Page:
What Is Gluten?
"Gluten is a protein composite that appears in foods processed from wheat and related species, including barley and rye. It gives elasticity to dough, helping it to rise and to keep its shape, and often giving the final product a chewy texture... Gluten is used as a stabilizing agent in products like ice cream and ketchup, where it may be unexpected. Foods of this kind present a problem because the hidden gluten constitutes a hazard for people with celiac disease. In the United States, at least, gluten might not be listed on the labels of such foods because the U.S. Food and Drug Administration has classified gluten as GRAS", that is, generally recognized as safe.
Gluten sensitivity is on the increase all over the world. Many foods are now labeled, "Gluten Free", in our local grocery stores, indicating they are safe for consumption by the growing number of those who are affected by it.
Gluten sensitivity is the result of a genetic tendency of the immune system to overreact to substances called, HLA-DQ2 and HLA-DQ8. Almost all gluten sensitive patients (estimated at 98%) have at least one of these proteins, which is responsible for presenting gluten fragments to the immune system. This leads to a direct attack on the intestinal lining, which in a worst case scenario, leads to celiac disease, or other symptoms (see a partial list below).
Where do these gluten fragments come from? Usually the result of an over permeable, or leaky small intestine, also known as "leaky gut". In most people,
links known as tight junctions, provide the "glue" that holds intestinal cells together. In some, these junctions come apart, allowing indigestible gluten to seep into outlying
tissue, where it excites an immune response. Treatments that reduce this leakiness can ease not only celiac disease, but also many other autoimmune disorders. We carry a broad
range of products that can help.
Interestingly, gluten affects the majority of people "silently", meaning not digestively. Too often doctors and patients assume that if food is a problem,
digestive symptoms will be present. With gluten, non-digestive symptoms outnumber digestive symptoms 3 or 4:1, with nervous system problems being especially prevalent.
Why Gluten Free?
Celiac disease - In genetically predisposed people of all ages, symptoms may include chronic diarrhea, failure to thrive (in children), and fatigue, but these may be absent or silent, and symptoms in other organ systems have been described (see a partial list below). A growing portion of diagnoses are being made in asymptomatic persons as a result of increased screening, using the HLA-DQ typing mentioned above.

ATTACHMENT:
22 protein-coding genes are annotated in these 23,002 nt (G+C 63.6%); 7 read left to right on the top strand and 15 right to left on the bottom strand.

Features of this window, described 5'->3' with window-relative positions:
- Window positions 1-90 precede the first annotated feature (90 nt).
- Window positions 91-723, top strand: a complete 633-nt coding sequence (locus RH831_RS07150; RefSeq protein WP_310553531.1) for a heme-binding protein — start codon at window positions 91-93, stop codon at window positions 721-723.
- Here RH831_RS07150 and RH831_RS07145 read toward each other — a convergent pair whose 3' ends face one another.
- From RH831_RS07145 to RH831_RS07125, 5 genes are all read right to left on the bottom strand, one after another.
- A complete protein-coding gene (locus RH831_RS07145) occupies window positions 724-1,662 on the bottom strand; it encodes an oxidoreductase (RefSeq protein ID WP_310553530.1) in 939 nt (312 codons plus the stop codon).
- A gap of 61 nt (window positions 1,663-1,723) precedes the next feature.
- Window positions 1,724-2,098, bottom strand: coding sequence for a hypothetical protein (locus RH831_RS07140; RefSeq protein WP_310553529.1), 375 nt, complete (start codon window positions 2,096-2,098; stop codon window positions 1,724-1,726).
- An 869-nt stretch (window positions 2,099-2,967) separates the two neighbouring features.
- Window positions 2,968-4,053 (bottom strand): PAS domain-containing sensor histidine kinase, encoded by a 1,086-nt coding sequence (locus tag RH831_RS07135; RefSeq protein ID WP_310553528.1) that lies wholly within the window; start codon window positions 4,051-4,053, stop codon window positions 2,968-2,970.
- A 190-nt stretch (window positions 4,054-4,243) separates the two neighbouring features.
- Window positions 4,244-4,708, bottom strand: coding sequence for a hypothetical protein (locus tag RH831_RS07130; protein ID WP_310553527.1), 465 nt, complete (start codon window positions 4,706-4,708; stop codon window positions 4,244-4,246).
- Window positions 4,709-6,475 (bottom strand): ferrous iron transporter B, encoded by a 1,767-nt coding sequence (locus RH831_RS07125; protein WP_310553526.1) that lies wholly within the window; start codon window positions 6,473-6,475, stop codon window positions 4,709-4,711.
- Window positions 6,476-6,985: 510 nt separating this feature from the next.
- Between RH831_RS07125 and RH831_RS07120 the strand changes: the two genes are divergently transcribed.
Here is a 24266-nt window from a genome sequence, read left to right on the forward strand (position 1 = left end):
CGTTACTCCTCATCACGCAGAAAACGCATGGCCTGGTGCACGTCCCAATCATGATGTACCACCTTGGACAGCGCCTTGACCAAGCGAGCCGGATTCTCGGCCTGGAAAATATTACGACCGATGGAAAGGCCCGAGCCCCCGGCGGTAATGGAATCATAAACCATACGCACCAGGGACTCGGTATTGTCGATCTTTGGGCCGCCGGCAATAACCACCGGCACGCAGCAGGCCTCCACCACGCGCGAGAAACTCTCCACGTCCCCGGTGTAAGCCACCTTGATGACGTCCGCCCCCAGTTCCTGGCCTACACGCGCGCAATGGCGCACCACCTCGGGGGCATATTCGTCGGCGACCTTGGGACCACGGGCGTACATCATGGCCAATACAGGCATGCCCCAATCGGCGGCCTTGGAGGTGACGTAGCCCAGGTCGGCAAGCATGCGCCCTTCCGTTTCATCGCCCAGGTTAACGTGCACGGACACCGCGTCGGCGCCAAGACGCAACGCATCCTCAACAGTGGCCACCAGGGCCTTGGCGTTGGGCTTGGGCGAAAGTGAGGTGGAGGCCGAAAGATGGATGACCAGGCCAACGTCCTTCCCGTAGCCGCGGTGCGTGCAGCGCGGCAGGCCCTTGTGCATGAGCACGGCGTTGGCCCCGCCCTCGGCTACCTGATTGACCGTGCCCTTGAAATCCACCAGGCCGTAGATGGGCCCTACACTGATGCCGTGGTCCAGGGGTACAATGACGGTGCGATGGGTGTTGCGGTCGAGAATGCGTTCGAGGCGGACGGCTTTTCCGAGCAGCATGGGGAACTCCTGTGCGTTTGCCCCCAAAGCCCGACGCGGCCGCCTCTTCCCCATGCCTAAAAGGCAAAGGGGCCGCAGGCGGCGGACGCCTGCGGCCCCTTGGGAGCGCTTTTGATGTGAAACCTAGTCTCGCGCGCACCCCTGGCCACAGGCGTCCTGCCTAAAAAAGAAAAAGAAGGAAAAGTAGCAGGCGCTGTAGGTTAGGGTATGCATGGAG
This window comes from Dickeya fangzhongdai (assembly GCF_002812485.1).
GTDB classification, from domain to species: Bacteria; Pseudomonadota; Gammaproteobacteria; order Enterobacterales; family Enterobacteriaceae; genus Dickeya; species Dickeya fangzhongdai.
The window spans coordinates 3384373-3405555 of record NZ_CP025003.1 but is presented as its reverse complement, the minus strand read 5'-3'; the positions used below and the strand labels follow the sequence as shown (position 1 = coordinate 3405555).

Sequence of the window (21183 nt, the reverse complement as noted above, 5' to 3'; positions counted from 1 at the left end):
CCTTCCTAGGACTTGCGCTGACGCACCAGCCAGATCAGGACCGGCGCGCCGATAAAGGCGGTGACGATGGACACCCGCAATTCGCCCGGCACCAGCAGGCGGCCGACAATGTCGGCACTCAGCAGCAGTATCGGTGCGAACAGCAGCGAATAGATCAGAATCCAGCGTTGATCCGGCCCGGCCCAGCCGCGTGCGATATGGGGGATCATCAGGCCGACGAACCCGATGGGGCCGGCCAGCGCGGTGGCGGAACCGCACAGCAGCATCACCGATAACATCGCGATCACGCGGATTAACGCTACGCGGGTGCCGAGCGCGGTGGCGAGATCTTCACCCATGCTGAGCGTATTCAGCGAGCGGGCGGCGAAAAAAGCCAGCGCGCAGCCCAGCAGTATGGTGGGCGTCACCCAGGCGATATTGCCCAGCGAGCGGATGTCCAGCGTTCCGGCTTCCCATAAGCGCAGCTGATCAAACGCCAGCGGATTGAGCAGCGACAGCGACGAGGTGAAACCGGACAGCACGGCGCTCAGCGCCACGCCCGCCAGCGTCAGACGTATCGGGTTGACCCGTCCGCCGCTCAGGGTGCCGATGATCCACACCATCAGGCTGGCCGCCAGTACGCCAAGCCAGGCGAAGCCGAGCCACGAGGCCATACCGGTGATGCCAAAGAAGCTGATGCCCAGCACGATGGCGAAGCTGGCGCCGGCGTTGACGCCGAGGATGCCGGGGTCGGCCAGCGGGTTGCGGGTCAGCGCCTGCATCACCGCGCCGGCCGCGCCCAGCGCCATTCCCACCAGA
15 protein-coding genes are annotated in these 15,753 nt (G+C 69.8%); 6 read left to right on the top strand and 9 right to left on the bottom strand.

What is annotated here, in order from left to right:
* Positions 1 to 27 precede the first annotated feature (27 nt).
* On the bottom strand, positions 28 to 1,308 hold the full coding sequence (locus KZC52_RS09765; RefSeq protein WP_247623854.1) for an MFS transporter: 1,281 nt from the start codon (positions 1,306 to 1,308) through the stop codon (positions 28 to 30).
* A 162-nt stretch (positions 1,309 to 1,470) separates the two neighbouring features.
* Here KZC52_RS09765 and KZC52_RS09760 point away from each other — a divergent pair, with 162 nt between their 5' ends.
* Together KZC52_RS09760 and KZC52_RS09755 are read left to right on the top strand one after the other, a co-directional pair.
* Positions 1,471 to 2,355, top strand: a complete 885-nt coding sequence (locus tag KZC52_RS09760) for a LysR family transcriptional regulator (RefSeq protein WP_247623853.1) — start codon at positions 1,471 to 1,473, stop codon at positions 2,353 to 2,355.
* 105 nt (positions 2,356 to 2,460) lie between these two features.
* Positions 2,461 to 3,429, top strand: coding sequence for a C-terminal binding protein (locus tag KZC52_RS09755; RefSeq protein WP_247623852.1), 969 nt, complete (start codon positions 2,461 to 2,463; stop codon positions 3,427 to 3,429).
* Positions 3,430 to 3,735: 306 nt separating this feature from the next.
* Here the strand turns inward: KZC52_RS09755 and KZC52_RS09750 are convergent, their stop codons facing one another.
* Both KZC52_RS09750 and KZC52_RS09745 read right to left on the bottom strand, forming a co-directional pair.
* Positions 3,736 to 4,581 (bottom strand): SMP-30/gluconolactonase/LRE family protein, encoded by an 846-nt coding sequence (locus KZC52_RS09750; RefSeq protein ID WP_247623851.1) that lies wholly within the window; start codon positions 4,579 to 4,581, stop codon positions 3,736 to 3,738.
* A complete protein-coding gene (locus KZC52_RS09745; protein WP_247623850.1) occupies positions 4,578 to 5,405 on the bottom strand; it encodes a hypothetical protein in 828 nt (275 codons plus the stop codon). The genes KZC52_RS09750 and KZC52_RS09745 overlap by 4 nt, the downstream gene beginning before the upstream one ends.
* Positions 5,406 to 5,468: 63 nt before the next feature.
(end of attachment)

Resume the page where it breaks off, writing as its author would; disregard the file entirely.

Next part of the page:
Gluten intolerance - A condition where ingesting gluten creates a variety of health problems. Includes both celiac disease and gluten sensitivity.
Gluten sensitivity - A non-celiac condition where the individual reacts negatively to gluten.
1% of the population develops celiac disease and their intestinal villi are destroyed from the heightened immune response to gliadin.
Conservatively, 30-40% of the population develops gluten sensitivity, with a huge diversity of symptoms (see a partial list below), not
including the villi destruction associated with celiac disease.
Could I Have a Gluten Problem?
There is an easy and reliable way to find out! Eliminating the possibility of gluten sensitivity can generally be done by a blood test, HLA-DQ typing, in which DQ2 and DQ8 are found in enteropathy (intestinal pathology) 98% of the time. We perform this test. Call for an appointment today!
...and about the possible symptoms of gluten sensitivity? Well, let's see, depression, anxiety or mood swings, infertility/miscarriages, neurological
disorders, memory loss, headaches/migraines, unexplained chronic fatigue, liver problems, iron deficiency anemia, osteoporosis, many autoimmune
diseases, obesity, diarrhea and/or constipation, acid reflux, gas, bloating, and abdominal pain, irritable bowel syndrome, colitis, frequent canker sores, dental problems, hyperactivity and
many skin conditions such as psoriasis, eczema, dermatitis and others. How's that for a short list? And, it is certainly not all-inclusive!